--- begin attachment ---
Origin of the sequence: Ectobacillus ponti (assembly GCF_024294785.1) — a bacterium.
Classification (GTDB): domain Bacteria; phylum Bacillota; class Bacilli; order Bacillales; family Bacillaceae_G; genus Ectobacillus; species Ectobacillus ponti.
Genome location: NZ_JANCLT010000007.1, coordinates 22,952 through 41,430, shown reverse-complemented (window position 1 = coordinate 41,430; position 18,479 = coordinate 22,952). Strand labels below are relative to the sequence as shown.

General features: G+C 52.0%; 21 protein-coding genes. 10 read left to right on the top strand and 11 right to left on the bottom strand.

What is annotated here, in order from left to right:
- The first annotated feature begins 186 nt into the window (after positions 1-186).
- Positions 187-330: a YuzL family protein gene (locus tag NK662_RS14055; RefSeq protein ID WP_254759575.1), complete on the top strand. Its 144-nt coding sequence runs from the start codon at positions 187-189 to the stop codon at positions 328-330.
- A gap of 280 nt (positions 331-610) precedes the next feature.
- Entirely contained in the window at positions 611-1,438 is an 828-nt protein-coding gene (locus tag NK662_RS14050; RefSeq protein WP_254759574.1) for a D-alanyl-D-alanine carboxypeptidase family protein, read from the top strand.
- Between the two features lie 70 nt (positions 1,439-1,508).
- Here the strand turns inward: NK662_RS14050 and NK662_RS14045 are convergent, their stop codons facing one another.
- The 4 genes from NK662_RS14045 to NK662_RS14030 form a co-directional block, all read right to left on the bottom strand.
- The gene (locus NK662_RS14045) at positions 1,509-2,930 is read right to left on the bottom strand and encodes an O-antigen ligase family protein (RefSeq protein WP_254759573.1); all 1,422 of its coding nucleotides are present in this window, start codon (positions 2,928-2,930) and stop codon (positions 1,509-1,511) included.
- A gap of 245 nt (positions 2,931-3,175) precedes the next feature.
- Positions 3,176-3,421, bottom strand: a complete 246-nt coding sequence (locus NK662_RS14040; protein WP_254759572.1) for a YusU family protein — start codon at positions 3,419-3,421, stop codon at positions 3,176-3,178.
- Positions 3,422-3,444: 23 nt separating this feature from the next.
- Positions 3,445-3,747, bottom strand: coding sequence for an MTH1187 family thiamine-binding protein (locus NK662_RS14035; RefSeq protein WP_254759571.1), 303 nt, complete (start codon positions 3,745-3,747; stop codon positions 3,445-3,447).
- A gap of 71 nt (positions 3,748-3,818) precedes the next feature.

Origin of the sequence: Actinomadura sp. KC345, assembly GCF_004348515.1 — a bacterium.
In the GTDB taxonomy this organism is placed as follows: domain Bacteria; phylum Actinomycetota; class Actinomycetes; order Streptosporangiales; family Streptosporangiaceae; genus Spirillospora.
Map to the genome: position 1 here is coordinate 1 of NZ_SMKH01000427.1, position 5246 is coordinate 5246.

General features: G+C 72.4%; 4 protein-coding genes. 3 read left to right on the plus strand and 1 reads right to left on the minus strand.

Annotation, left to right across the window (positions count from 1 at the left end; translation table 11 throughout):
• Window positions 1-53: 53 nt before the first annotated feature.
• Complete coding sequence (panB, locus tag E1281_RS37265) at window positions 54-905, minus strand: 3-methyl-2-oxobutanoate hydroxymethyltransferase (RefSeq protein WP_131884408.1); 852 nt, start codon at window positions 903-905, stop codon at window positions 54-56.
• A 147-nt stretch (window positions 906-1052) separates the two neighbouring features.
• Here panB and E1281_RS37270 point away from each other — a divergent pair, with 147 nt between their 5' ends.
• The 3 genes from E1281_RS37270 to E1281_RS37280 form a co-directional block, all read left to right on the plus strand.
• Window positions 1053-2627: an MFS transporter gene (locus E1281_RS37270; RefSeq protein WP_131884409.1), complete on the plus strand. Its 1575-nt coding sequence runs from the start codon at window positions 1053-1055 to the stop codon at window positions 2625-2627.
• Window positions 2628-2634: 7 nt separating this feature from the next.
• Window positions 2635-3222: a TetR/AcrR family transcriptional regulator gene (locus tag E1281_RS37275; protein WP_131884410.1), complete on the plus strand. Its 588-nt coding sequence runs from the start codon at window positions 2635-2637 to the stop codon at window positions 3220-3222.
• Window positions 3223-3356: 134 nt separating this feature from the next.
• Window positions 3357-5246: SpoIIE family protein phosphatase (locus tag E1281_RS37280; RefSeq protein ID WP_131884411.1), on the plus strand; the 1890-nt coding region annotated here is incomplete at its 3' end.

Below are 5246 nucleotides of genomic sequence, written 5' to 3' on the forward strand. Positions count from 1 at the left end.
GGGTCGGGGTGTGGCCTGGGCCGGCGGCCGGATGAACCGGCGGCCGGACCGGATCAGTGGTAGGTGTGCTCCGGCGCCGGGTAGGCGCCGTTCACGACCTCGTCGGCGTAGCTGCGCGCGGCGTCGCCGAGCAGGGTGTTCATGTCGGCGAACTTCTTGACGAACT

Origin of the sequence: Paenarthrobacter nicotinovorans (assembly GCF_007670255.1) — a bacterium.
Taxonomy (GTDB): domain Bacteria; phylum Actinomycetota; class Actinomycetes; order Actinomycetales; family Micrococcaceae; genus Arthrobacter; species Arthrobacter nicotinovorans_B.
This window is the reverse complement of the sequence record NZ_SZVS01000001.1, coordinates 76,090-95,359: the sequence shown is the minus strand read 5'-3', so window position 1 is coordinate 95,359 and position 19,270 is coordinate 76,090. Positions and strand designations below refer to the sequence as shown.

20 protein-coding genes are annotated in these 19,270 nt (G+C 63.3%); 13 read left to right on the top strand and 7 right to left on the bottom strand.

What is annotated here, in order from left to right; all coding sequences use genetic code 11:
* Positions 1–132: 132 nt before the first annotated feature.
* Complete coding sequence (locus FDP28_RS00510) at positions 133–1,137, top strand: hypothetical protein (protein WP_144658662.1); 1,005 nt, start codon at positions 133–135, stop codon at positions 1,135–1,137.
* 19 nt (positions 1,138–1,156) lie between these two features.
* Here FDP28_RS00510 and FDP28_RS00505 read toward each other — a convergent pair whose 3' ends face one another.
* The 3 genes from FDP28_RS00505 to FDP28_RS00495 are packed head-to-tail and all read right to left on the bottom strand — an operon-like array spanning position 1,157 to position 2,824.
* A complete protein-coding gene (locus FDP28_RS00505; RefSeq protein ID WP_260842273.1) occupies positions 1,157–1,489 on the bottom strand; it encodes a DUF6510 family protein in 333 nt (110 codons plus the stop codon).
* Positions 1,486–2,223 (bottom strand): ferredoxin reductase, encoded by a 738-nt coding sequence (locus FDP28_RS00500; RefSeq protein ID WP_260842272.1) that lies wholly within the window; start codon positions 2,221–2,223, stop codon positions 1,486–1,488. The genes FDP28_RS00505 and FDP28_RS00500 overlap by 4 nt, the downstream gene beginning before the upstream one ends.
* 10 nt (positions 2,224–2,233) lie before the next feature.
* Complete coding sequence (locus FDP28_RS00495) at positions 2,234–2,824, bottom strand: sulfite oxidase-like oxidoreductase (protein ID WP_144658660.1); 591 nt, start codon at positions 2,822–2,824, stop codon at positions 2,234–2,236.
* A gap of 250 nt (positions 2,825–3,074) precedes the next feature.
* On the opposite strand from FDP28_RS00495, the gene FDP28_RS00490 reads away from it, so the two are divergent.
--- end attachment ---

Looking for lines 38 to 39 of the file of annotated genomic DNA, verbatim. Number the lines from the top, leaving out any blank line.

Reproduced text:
This window is the reverse complement of the sequence record NZ_SZVS01000001.1, coordinates 76,090-95,359: the sequence shown is the minus strand read 5'-3', so window position 1 is coordinate 95,359 and position 19,270 is coordinate 76,090. Positions and strand designations below refer to the sequence as shown.

20 protein-coding genes are annotated in these 19,270 nt (G+C 63.3%); 13 read left to right on the top strand and 7 right to left on the bottom strand.